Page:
In administering equitable relief under § 185, and particularly in deciding whether to dissolve the stay of proceedings to allow claimants to proceed against the shipowner in other courts, the District Court exercises broad equitable discretion. Langnes v. Green, 282 U.S. 531, 541, 51 S. Ct. 243, 75 L. Ed. 520 (1937); Ex parte Green, 286 U.S. 437, 438, 52 S. Ct. 602, 76 L. Ed. 1212 (1932).

The term "discretion" denotes the absence of a hard and fast rule. . . . When invoked as a guide to judicial action, it means a sound discretion, that is to say, a discretion exercised not arbitrarily or wilfully, but with regard to what is right and equitable under the circumstances and the law, and directed by the reason and conscience of the judge to a just result.

Langnes v. Green, supra, 282 U.S. at 541, 51 S. Ct. at 247.

Two Supreme Court decisions have limited the extent to which a district court may exercise this discretion in a limitation proceeding when a motion to dissolve the injunction is presented. In Langnes v. Green, supra, the Supreme Court held that the District Court had abused its discretion in refusing to dissolve its stay when only one claimant appeared in the limitation of liability proceeding and nothing appeared to suggest the possibility of other claimants. On the basis of Langnes, a refusal to dissolve the stay is usually an abuse of discretion in a clear single-claimant case. The Helen L, 109 F.2d 884, 886 (9th Cir. 1940); In Re Putnam, 55 F.2d 73 (2d Cir.), cert. denied, 286 U.S. 558, 52 S. Ct. 641, 76 L. Ed. 1292 (1932); see In re Red Star Barge Line, supra, 160 F.2d at 437; In re Trawler Weymouth, Inc., 223 F. Supp. 161, 163 (D. Mass. 1963). The shipowner's interest in limiting liability can be adequately protected in such a case by permitting the claimant to stipulate as set out in In re Red Star Barge Line, supra, and to pursue his common law remedies in another forum.

A second restriction on the court's discretion is found in Lake Tankers Corp. v. Henn, supra, where the Court found that a refusal to dissolve the stay was an abuse of discretion when the total of the claims filed against the shipowner did not exceed the limitation fund.3 

In this appeal, Sioux City rests its claim to dissolution of the stay upon Langnes v. Green, supra. It is therefore necessary for it to demonstrate that this is a single-claim case. Helena contends that, because Sioux City has filed a claim against it in the limitation proceeding, and Mrs. Fiers also has a potential claim against it, this is not a single-claim case. Sioux City argues to the contrary: (1) that Mrs. Fiers has not filed a claim against Helena anywhere, and is not likely to do so; and (2) that Sioux City's claim is derivative of Mrs. Fiers', so that the two claims are in fact one.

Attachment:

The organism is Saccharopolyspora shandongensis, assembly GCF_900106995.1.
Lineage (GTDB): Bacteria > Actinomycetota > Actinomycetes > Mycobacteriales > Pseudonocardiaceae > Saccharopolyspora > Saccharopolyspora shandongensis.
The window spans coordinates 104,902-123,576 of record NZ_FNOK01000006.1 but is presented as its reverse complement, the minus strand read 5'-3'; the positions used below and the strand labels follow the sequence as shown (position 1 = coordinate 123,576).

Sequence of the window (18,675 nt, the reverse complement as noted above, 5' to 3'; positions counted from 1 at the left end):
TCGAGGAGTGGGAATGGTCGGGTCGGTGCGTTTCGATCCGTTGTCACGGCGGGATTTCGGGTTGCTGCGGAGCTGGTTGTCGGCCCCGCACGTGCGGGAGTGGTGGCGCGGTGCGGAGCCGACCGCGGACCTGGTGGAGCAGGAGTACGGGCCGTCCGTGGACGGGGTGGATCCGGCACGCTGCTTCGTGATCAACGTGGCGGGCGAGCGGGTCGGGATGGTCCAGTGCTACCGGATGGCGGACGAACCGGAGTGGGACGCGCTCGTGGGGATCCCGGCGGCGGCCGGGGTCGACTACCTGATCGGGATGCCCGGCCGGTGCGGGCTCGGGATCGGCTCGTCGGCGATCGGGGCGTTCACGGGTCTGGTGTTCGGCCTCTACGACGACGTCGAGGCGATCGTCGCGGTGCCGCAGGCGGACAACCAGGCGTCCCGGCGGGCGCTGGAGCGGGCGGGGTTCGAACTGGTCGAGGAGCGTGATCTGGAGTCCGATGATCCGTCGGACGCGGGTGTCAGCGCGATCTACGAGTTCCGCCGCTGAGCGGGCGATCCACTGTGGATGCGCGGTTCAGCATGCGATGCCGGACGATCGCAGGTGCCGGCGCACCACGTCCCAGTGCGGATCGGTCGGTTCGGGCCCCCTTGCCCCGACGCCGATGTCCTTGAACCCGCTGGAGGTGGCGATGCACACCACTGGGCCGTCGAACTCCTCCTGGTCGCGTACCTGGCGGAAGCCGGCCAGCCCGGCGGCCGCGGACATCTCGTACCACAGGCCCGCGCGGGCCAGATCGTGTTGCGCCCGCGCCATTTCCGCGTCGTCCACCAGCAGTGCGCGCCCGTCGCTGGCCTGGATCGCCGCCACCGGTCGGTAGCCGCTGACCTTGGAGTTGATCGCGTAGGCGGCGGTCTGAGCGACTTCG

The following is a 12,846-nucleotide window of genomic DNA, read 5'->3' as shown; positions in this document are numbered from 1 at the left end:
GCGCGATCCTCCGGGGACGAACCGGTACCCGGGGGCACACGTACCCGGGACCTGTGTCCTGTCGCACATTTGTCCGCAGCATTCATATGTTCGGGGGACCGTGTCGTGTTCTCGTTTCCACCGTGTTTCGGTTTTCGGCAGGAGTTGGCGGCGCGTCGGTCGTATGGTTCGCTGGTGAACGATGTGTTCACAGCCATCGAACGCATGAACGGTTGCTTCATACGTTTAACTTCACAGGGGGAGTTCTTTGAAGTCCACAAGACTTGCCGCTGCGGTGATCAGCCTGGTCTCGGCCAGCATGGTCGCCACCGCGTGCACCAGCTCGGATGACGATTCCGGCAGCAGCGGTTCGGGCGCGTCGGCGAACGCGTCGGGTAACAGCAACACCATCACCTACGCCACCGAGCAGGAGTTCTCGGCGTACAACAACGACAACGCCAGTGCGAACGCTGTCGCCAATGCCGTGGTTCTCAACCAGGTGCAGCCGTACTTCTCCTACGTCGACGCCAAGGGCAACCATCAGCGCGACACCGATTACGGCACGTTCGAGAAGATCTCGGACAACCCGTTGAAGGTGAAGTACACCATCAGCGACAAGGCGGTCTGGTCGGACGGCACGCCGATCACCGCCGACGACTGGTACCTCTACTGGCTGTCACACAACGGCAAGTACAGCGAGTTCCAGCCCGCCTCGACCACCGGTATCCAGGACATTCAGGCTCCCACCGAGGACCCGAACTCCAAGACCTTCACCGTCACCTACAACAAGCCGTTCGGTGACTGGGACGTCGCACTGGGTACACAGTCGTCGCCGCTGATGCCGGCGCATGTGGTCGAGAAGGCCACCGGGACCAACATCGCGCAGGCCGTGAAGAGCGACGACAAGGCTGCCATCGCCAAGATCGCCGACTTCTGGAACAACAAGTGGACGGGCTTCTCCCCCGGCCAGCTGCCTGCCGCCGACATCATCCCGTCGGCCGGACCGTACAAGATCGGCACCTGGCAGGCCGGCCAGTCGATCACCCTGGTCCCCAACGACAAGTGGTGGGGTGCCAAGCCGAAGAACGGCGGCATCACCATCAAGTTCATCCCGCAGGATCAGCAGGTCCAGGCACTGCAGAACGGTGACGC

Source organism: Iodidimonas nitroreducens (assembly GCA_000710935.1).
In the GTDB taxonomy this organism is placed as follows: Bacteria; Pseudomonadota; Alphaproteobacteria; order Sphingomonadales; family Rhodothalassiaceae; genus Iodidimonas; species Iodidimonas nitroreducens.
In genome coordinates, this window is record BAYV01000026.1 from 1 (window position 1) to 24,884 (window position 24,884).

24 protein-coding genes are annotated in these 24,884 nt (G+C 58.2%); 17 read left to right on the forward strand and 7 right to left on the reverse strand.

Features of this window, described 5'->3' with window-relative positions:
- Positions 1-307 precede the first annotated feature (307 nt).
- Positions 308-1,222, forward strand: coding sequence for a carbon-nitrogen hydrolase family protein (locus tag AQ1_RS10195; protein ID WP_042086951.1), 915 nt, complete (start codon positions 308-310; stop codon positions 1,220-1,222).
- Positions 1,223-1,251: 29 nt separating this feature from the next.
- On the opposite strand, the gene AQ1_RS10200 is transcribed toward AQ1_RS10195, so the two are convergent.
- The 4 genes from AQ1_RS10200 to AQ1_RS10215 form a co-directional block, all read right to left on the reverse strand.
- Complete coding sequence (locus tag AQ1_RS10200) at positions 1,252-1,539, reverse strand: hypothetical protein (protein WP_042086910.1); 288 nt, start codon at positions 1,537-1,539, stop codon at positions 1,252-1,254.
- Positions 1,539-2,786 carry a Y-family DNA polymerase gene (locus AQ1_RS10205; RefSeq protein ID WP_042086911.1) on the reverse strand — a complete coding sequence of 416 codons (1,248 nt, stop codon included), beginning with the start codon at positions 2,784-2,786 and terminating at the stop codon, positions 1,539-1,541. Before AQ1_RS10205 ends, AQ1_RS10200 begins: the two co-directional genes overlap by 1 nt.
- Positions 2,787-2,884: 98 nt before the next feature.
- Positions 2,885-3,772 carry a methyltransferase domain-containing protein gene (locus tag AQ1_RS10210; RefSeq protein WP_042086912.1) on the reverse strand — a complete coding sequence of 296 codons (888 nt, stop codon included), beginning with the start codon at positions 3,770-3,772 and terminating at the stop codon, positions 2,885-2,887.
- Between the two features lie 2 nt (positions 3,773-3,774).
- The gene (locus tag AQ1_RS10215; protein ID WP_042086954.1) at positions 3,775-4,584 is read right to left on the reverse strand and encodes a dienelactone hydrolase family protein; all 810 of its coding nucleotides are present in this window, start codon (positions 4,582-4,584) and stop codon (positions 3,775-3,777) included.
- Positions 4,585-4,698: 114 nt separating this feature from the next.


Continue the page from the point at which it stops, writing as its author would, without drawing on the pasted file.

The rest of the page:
Mrs. Fiers' Default

This action was filed in July, 1975. Mrs. Fiers, who is proceeding with her action against Sioux City in Illinois state court, has not sought relief against Helena either below or in the Illinois proceeding. The time period for filing claims in the limitation proceeding has expired. Sioux City claims that this can properly be treated as a single-claim case because the possibility of Mrs. Fiers' filing a claim against Helena is now remote.

In determining whether to dissolve the stay of other proceedings, however, a court should not merely consider claims that have been filed. In Langnes v. Green, the Court noted that no claims had been filed within the time specified in the limitation proceeding, and also that "nothing appears to suggest the possibility of any other claim." 282 U.S. at 540, 51 S. Ct. at 246. See also The Helen L, supra, 109 F.2d at 886 (dissolution required where "(b)ut one claimant appeared in response to the monition and it is not contended that there may be others"); The Lake Ellendale, 53 F.2d 415 (E.D.N.Y. 1931) (a multiple-claim suit exists even when two of three claimants have signed releases and have not filed claims).

Mrs. Fiers has a potential claim against Helena, whose negligence Sioux City alleges to be the direct cause of her injury. While she did not assert that claim within the requisite period in the limitation proceeding, this does not necessarily bar her from asserting it later. Timely filing of claims in the limitation proceeding is not jurisdictional; courts have entertained claims that were not timely filed.4  See, e. g., Meyer v. New England Fish Co. of Oregon, 136 F.2d 315 (9th Cir.), cert. denied, 320 U.S. 771, 64 S. Ct. 83, 88 L. Ed. 461 (1943); see G. Gilmore & C. Black, The Law of Admiralty § 10-15 at 853 n.54a (2d ed. 1975).

While it is true that the injunction, if now dissolved, could be reinstated if Mrs. Fiers were in fact to file her claim, or should she cross claim against Helena if Helena were impleaded in Illinois, it does not follow that it is an abuse of discretion to refuse to do so in this case.

Nature of Mrs. Fiers' Claim